At some point in your career as a mum, you work out what kind of mum you are. Before the babies arrive, you worry whether you’ll be good enough. Will you be a Carol Brady kind of mum, all the right answers and perfectly turned out in a miniskirt (though married to a man with a perm, which is off-putting). Or will you be a Malcolm in the Middle kind of mum, practising benevolent neglect?
I’m six years in to this gig now, and what I have learned about myself is not pretty.
I am, for example, a ‘wait til your father comes home’ kind of mum. I never thought I’d be that woman. I thought I had enough intestinal fortitude to manage a couple of under-7s on my own. I hadn’t allowed for tiredness and the chinese water torture that a couple of little voices can inflict over the length of a long day.
I am also not fun. I’d fondly imagined myself rolling around the backyard, making mud pies, encouraging mess and imagination. I do the encouraging – I get out the paints, the play-doh, the water, the spades. But then I dither about saying ‘don’t’. “Don’t fingerpaint on the deck.” “Don’t use the carpet as a forest for your play-doh dinosaur.” “Don’t bring those muddy feet in the house.” Fun mums don’t do that. I know a lot of fun mums. They are all very relaxed individuals. I am not one of them.
In worrying news for my boys, I have also discovered that I am not afraid to be trouble-making mum at the school. Admittedly, I’m a bit of an amateur in this field just yet, but the signs are there. I’ve already had a meeting with the principal to protest the scrapping of second grade swimming lessons. Mr 6 hasn’t even made it to second-grade yet. I know what you’re thinking: poor kids. But it was a principle thing, I promise.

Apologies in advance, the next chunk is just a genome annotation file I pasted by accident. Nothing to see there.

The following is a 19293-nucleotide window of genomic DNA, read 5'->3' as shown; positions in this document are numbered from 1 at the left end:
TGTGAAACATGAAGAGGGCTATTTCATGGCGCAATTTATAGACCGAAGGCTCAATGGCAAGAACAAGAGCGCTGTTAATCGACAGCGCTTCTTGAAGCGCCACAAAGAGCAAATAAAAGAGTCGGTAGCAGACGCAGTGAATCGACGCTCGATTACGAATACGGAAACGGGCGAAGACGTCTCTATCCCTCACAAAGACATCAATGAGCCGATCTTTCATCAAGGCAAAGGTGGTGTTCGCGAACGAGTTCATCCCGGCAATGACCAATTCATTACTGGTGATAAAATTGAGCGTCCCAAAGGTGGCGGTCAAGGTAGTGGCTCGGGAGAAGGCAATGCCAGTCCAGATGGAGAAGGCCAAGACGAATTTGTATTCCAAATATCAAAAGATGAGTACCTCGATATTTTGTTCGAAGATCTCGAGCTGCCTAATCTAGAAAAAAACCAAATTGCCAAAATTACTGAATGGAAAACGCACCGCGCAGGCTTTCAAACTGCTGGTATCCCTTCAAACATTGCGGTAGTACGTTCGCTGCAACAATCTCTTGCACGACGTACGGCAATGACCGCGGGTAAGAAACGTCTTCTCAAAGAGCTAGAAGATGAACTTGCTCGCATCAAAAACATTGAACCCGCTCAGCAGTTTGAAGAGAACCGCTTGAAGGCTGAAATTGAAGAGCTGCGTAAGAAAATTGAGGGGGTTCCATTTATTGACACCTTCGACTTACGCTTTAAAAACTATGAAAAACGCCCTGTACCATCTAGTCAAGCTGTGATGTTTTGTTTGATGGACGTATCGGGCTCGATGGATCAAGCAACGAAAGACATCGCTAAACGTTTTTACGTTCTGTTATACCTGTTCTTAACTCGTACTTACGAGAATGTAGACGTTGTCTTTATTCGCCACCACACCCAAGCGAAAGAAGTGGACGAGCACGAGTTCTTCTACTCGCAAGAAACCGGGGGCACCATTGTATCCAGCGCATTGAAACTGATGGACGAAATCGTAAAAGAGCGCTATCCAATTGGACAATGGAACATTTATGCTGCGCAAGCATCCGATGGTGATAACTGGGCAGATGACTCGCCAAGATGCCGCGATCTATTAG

I’m a stickler for manners, an ogre for reading homework and bedtimes, and a demon when it comes to eating your vegetables. Your basic nightmare.
I thought things might change with the move to the Fibro. Perhaps I would morph overnight into Fun Mum, ready to drop everything, including homework and housework, for spontaneous trips to the beach or twilight picnics. And, to an extent, this has happened – mostly because The Builder now cycles 15 minutes to work rather than driving an hour each way and so is home by 4pm. It’s easier to plan spontaneous family adventures when you have time.
For the most part, however, it’s business as usual. As I’ve discovered, the one overwhelming thing about any big move is that, while everything around you may change, you take yourself with you.
Apparently, this is the mum I was destined to be. No mini-skirts for me.